Intra-night variation in apnea-hypopnea index affects diagnostics and prognostics of obstructive sleep apnea
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CitationNikkonen, S. Töyräs, J. Mervaala, E. Myllymaa, S. Terrill, P. Leppänen, T. (2019). Intra-night variation in apnea-hypopnea index affects diagnostics and prognostics of obstructive sleep apnea. Sleep and breathing, 24, 379–386. 10.1007/s11325-019-01885-5.
Diagnostics of obstructive sleep apnea (OSA) is based on apnea-hypopnea index (AHI) determined as full-night average of occurred events. We investigate our hypothesis that intra-night variation in the frequency of obstructive events affects diagnostics and prognostics of OSA and should therefore be considered in clinical practice.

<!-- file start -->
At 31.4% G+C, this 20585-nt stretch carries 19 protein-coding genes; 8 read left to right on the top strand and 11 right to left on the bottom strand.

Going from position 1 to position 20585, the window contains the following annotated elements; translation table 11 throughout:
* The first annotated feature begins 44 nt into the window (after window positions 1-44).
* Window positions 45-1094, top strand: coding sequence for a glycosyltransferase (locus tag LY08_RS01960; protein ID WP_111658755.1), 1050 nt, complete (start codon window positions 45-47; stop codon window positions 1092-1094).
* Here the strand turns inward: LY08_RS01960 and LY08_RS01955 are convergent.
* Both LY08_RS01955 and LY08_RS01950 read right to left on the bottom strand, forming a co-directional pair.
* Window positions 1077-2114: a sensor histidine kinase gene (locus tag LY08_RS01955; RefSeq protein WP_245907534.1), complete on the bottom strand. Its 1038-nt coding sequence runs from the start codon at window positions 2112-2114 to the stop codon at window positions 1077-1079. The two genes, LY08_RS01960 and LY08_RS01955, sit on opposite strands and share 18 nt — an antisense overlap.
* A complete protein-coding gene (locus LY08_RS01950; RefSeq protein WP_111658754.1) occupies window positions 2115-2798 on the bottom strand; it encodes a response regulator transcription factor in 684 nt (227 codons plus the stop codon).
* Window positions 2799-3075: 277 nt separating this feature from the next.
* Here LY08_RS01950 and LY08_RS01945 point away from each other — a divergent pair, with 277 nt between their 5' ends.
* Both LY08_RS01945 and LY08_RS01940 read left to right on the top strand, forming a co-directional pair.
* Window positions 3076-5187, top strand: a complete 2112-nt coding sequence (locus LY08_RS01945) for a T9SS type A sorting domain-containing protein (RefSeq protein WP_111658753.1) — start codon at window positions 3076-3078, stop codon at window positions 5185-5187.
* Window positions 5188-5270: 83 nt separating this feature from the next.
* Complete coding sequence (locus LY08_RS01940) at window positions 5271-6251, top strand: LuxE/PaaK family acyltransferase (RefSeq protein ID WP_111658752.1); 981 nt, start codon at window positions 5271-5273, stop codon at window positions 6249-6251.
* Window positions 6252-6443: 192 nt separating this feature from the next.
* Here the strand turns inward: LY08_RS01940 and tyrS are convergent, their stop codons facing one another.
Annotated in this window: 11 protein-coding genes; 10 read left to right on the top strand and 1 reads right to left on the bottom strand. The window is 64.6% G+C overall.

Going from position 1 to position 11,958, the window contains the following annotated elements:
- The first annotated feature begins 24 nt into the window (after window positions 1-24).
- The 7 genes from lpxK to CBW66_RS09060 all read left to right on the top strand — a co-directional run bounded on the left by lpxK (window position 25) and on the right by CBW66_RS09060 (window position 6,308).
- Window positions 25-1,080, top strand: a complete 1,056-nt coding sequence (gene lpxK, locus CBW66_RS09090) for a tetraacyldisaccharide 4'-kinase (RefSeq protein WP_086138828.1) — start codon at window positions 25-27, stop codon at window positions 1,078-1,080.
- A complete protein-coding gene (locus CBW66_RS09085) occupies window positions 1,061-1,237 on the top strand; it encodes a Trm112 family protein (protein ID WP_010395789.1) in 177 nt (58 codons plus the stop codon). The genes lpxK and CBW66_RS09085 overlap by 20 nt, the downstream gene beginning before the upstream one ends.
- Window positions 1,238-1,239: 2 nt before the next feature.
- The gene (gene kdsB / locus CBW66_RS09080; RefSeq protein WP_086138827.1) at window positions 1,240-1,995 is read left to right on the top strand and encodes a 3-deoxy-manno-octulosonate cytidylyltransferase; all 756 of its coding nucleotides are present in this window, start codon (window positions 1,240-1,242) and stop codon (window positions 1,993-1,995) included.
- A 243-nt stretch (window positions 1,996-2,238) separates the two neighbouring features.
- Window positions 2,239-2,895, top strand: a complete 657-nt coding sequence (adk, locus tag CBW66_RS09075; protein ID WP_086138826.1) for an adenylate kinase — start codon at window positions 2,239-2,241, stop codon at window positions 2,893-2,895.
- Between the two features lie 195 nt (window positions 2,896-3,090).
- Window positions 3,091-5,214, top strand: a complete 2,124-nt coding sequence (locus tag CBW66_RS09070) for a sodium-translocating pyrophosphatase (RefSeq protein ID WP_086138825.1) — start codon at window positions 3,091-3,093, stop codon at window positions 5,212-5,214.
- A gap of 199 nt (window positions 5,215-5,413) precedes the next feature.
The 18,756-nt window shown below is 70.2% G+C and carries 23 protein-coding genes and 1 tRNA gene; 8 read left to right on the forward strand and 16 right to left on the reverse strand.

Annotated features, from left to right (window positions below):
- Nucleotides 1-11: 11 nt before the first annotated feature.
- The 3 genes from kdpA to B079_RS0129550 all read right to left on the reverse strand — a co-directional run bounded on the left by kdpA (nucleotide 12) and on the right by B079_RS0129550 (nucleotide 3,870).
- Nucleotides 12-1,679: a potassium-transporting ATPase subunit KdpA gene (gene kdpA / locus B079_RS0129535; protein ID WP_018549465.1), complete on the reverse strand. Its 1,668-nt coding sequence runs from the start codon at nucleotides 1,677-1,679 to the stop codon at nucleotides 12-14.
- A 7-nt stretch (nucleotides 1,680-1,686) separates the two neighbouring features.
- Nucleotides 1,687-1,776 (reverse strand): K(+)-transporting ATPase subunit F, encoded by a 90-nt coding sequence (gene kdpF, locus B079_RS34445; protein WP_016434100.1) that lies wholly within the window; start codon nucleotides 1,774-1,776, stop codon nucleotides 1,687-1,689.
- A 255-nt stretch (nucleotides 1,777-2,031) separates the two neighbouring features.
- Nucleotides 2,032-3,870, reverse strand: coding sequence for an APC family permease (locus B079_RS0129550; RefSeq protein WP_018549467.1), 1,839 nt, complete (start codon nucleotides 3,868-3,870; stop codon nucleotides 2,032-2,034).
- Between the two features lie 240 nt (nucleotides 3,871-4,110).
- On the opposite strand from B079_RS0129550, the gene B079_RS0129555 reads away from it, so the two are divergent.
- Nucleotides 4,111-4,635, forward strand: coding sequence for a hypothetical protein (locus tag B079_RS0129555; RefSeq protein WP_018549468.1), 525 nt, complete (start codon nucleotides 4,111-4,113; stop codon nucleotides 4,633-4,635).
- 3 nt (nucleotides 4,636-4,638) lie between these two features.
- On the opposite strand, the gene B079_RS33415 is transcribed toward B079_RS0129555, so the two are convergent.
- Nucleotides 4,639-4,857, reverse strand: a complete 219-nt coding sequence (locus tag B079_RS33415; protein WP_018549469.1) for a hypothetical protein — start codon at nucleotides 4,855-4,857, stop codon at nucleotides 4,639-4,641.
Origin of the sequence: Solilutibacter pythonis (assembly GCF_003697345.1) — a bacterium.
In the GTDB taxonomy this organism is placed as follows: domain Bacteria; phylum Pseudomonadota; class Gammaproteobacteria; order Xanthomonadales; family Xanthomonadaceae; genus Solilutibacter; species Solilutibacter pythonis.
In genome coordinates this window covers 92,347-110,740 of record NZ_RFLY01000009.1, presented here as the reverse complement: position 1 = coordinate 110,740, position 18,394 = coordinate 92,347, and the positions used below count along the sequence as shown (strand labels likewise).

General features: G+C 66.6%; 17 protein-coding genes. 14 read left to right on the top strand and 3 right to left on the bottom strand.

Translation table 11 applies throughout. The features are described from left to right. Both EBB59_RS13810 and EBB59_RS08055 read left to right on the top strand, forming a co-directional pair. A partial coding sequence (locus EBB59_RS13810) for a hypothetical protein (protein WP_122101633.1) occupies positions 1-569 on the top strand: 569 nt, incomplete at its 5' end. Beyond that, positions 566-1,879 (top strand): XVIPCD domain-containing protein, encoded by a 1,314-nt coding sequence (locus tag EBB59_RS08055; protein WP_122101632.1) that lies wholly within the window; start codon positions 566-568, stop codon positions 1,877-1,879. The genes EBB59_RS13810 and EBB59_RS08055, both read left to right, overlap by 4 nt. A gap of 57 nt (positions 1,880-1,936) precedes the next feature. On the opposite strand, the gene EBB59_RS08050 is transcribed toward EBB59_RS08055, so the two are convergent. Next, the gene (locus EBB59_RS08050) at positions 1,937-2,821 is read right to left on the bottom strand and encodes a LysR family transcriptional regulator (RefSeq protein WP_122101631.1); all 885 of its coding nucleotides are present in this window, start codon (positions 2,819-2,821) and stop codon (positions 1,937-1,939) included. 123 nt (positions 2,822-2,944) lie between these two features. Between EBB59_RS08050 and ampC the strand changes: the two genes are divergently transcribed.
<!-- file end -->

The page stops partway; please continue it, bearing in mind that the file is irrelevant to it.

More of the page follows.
Polygraphic recordings of 1989 patients (mean follow-up 18.3 years) with suspected OSA were analyzed. Number and severity of individual obstructive events were calculated hourly for the first 6 h of sleep. OSA severity was determined based on the full-night AHI and AHI for the 2 h when the obstructive event frequency was highest (AHI2h). Hazard ratios for all-cause, cardiovascular, and non-cardiovascular mortalities were calculated for different OSA severity categories based on the full-night AHI and AHI2h.
Frequency and duration of obstructive events varied hour-by-hour increasing towards morning. Using AHI2h led to a statistically significant rearrangement of patients between the OSA severity categories. The use of AHI2h for severity classification showed clearer relationship between the OSA severity and mortality than the full-night AHI.
Currently, the intra-night variation in frequency and severity of obstructive events is completely ignored by conventional, full-night AHI and considering this information could improve the diagnostics of OSA.